Author Topic: Euro Estonia  (Read 30907 times)

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Offline chrisild

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Re: Euro Estonia
« Reply #15 on: April 04, 2010, 07:19:08 PM »
Originally the currency union was not planned to have "choose your preferred entry date" plans; a member state is theoretically obliged to join when it meets the convergence criteria. But since attempting to force any country in would probably damage the euro even more, it makes sense to let all of them pick a "no sooner than" date ...

As for Estonia in particular, well, that is the only country* that may join the euro area in the foreseeable future. Currently things look good, and 1-Jan-2011 may well be the day. This article http://derstandard.at/1269448738707/Ostbeitritte-Euro-Zug-hat-Verspaetung (in German) says that the Greece crisis has slowed the enthusiasm down in both the euro countries (regarding the acceptance of new members) and in the member states that do not have the euro (as far as the plans to join are concerned). Let's wait and see what the Commission and the Council say.

* According to that article, no other countries will introduce the euro until 2015.

Christian
« Last Edit: April 04, 2010, 07:33:11 PM by chrisild »

Offline chrisild

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Re: Euro Estonia
« Reply #16 on: May 12, 2010, 02:34:53 PM »
Estonia has pretty much made it: The European Central Bank just published its latest convergence report, and the European Commission recommended today to let the country introduce the euro on 1 January 2011.  And even though the ECB sounds a bit more skeptical than the Commssion, a No from the Council (which makes the ultimate decision) is extremely unlikely ...

"ECB publishes its Convergence Report 2010"
http://www.ecb.europa.eu/press/pr/date/2010/html/pr100512.en.html

European Commission: "Estonia fit for euro"
http://ec.europa.eu/news/economy/100512_1_en.htm

Guess that, for the reasons mentioned in previous posts, Estonia will be the last country to join the currency union. Well, at least the people in Finland may find it interesting to have a neighboring euro country. :)

Christian
« Last Edit: May 12, 2010, 03:03:49 PM by chrisild »

Offline Rasmus

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Re: Euro Estonia
« Reply #17 on: May 12, 2010, 06:25:49 PM »
here is information what will happen next:

Decisions by several more bodies are needed for the plan to switch to the euro from the start of next year to become final.

On June 8 a meeting of EU finance ministers, Ecofin, will take place that will discuss enlargement of the eurozone on the basis of the assessments of the Commission and the European Central Bank (ECB) and the Commission's proposal.

The European Parliament is due to give its opinion on the enlargement decision at the session taking place from June 14-16.

A summit of EU leaders is scheduled for June 17-18 that will offer an assessment of the convergence report by the ECB and the proposal as regards eurozone enlargement.

The final decision about enlargement of the eurozone will be made at a meeting of Ecofin. According to the practice of so far it is the Ecofin meeting taking place immediately after the summit. That would be on July 13, but there is no obligation to make the decision at the meeting immediately after the summit.

The Ecofin decision has to be unanimous.

Before the Ecofin decision a positive recommendation has to come from the euro group, or the finance ministers of eurozone members. This is a step added by the Lisbon treaty that has never been used before. Therefore there is no procedural practice for that decision.

The euro group meets a day before Ecofin.

Offline Bimat

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Euro Estonia
« Reply #18 on: May 13, 2010, 07:22:46 PM »
Estonia 'ready' to adopt euro

May 13 2010

As the euro faces its greatest crisis since it was first circulated in 2002, the EU has announced that Estonia is now ready to join the single currency.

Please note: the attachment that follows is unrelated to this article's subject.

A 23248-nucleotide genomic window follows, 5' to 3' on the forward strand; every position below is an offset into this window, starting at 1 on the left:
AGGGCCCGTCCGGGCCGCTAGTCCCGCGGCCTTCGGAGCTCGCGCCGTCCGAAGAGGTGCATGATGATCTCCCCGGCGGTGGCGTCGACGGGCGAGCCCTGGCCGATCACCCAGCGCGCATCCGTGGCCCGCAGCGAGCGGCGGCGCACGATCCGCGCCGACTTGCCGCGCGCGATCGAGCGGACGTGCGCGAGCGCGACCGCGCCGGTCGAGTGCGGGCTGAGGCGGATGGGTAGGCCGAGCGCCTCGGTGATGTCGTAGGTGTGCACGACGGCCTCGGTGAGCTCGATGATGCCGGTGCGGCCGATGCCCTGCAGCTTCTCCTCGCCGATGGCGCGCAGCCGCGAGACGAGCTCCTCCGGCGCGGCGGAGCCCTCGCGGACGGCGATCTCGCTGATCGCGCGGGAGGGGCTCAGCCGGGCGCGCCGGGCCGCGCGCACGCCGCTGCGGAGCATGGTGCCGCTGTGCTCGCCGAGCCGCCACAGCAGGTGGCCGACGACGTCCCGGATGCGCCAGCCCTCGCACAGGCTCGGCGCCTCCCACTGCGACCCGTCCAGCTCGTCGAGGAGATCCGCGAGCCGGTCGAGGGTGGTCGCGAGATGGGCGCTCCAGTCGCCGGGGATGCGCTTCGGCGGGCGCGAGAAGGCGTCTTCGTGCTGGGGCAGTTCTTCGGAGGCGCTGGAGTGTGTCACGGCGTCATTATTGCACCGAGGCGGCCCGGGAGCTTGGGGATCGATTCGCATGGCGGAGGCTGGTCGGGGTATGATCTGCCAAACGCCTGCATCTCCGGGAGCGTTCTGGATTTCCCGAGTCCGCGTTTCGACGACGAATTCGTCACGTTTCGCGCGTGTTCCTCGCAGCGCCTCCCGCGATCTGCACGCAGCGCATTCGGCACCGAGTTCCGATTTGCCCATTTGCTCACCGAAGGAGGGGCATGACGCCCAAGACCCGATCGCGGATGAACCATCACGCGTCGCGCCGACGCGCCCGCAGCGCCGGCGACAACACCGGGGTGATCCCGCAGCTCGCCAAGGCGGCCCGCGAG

Six years after it joined the EU, Estonia has met the requirements for adopting the euro according to the European Commission. The commission announced on Wednesday that it would recommend that EU governments let the country switch to the currency in January next year.

Estonia, which currently uses the kroon, would become the 17th nation to adopt the euro.

The announcement was accompanied by a new report which says eight other EU countries do not yet satisfy the conditions for euro area membership - Bulgaria, the Czech Republic, Latvia, Lithuania, Hungary, Poland, Romania and Sweden.

The UK and Denmark have opted not to join.

To qualify, candidates must show that their public finances are in good shape  and the exchange rate and prices are stable. Their interest rates must also be low, and national legislation on monetary matters must be in line with EU law.

The euro was introduced to world financial markets in 1999. The coins and banknotes went into circulation three years later. The most recent country to adopt the euro was Slovakia - in 2009.

Some 329 million people now use the euro every day, nearly two-thirds of the EU population of about 500 million.

The single currency has taken a battering in the markets in recent weeks as concern of Greece's mammoth debt rises. Commentators have speculated over the future of the euro as eurozone countries struggle to cope with large budget deficits, public debt and low growth.

Source: Inside Ireland
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Offline chrisild

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Re: Euro Estonia
« Reply #19 on: July 11, 2010, 01:54:43 PM »
The Estonian government published a new version of the Euro Communication Schedule a few days ago. Here is the English version:
http://euro.eesti.ee/EU/Prod/Euroveeb/Main_Page/download/Eurokommi_kalenderplaan__ingl_k.pdf

Note that for some time this month (no date specified) a trip to the Mint of Finland for Estonian journalists is/was planned, as part of the euro changeover campaign. The coins will literally be shipped to Estonia by the way - the total weight of the pieces will be about six hundred tons (600,000 kg) which, from what I have read, translates to about 30 truckloads ...

Christian

Offline Figleaf

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Re: Euro Estonia
« Reply #20 on: July 11, 2010, 02:07:40 PM »
It makes sense to have the coins minted in Finland. Finland has quietly been a major benefactor of the Baltics since their independence. Of course, an important reason was that Finland feared an influx of migrant workers, but the fact remains that they performed very well. Countries afraid of migrant hordes (from North Africa, Turkey, Mexico, North Korea etc.) could do worse than study the Finnish example.